The rainy season’s transformation of the countryside has been dramatic, changing the dominant colors from brown and yellow and ochre to shades of green. Even far north into the Sahara, there are vast expanses of emerald-hued grass that from a distance could pass for Asian rice paddies or an American golf course. On a recent trip to Agadez and Iferouane, I passed through a steady flow of thousands of nomads and their herds of cattle, sheep, goats, camels and donkeys on their annual northward migration to feast on the desert’s temporary abundance.The rains in Niger come mostly as brief, heavy thunderstorms, and in the Sahara they are often preceded by violent sandstorms stirred by the strong wind associated with the system. I passed through one of these sandstorms just south of Agadez. It’s a sight worth seeing, so long as you are well protected inside an air-conditioned Land Cruiser.

Farewell, Iferouane
In one of my first letters from Niger, I wrote about Iferouane, a small oasis town in the northern part of the country, deep into the Sahara, where three Volunteers were stationed. It’s not quite at the end of the earth, but on a clear day you can see it from there. Perhaps because of its remoteness and romantic image, it was a highly sought-after posting for the Volunteers.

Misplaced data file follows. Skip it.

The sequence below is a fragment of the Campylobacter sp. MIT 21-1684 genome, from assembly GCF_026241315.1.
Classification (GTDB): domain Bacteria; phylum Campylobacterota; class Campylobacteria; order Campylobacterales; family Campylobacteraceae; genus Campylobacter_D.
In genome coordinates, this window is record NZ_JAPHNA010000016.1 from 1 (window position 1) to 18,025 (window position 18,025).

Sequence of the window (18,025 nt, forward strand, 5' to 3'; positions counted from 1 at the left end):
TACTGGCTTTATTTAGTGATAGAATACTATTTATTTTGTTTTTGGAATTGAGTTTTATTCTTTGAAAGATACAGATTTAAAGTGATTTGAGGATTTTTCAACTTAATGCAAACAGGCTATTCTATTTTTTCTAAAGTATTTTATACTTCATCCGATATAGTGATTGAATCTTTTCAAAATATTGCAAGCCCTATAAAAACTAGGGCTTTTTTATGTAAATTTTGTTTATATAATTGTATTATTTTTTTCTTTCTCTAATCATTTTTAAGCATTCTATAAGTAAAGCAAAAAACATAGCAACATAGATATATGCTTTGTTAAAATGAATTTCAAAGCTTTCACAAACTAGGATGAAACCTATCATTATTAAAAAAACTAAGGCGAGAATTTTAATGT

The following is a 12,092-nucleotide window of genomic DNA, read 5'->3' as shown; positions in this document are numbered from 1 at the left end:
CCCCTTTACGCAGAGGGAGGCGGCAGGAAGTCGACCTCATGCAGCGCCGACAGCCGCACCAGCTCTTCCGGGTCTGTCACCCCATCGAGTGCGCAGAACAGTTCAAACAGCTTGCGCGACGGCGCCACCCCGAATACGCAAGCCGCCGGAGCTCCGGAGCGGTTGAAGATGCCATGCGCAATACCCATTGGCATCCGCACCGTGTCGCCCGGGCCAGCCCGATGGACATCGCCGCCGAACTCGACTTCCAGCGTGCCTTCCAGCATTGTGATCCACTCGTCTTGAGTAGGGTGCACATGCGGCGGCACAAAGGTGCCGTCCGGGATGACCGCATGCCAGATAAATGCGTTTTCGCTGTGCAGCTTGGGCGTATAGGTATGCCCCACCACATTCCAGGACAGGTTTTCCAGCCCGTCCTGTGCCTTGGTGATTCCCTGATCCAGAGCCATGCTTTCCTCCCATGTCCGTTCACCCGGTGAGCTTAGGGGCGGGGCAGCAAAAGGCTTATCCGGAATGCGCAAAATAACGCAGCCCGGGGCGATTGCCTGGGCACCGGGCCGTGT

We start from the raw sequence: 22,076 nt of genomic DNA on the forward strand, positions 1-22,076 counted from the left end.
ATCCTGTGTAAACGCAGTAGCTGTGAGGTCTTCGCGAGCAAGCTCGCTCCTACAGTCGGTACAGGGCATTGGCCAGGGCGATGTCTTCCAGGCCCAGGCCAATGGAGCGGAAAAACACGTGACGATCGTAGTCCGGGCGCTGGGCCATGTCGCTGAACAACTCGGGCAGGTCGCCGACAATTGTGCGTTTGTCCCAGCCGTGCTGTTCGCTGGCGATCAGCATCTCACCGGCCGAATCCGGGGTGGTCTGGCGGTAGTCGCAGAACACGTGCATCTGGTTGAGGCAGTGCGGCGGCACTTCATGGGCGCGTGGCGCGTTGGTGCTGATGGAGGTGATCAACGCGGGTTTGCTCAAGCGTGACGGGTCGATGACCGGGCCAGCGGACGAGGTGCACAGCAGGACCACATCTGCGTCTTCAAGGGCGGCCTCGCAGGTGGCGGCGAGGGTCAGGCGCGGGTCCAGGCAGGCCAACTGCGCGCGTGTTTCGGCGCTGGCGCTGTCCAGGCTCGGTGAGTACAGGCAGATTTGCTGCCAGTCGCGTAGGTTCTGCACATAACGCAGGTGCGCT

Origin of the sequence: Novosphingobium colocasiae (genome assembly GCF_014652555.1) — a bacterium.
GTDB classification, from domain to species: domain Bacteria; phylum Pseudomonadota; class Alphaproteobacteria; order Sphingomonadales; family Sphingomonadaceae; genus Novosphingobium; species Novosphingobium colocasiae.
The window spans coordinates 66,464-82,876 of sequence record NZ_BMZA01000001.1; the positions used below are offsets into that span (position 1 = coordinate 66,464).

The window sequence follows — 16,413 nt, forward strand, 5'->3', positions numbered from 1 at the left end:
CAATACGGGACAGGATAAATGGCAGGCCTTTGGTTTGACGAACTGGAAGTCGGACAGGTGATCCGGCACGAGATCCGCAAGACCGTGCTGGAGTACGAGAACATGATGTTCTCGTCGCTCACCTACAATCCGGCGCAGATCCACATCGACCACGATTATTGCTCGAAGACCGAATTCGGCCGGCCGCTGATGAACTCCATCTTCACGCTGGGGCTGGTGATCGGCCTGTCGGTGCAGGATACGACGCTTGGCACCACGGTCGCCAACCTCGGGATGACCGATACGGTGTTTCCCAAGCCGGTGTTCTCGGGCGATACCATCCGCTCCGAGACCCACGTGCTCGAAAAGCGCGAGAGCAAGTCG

My most recent trip to Iferouane, however, was not to visit the Volunteers but to evacuate them.

We had been increasingly concerned about the security of these Volunteers because of difficulties in communicating with them and transporting them in the event of an emergency. (Iferouane is a hard two-day trip from Niamey.) The International Union for the Conservation of Nature project in the Iferouane region, to which the Volunteers were attached, was supposed to provide them a radio link and a vehicle when necessary, but it was foundering and scheduled to come to an end soon.

One of our two Peace Corps nurses, together with a vacationing Volunteer who wanted to see the Sahara, was on the way to Iferouane to look into the situation and stopped for the night in Agadez. There, they met two of the three Iferouane Volunteers, who had hitched a ride into town. The four women went to dinner at a hotel/restaurant in the heart of Agadez that primarily serves foreign tourists. After dinner, when they emerged from the restaurant and got into the Peace Corps vehicle (a brand new Toyota Land Cruiser), a man in Tuareg dress approached the driver’s window, pointed a pistol at our nurse’s head, and instructed them to get out. They did so. The man and an accomplice got into the vehicle and drove away.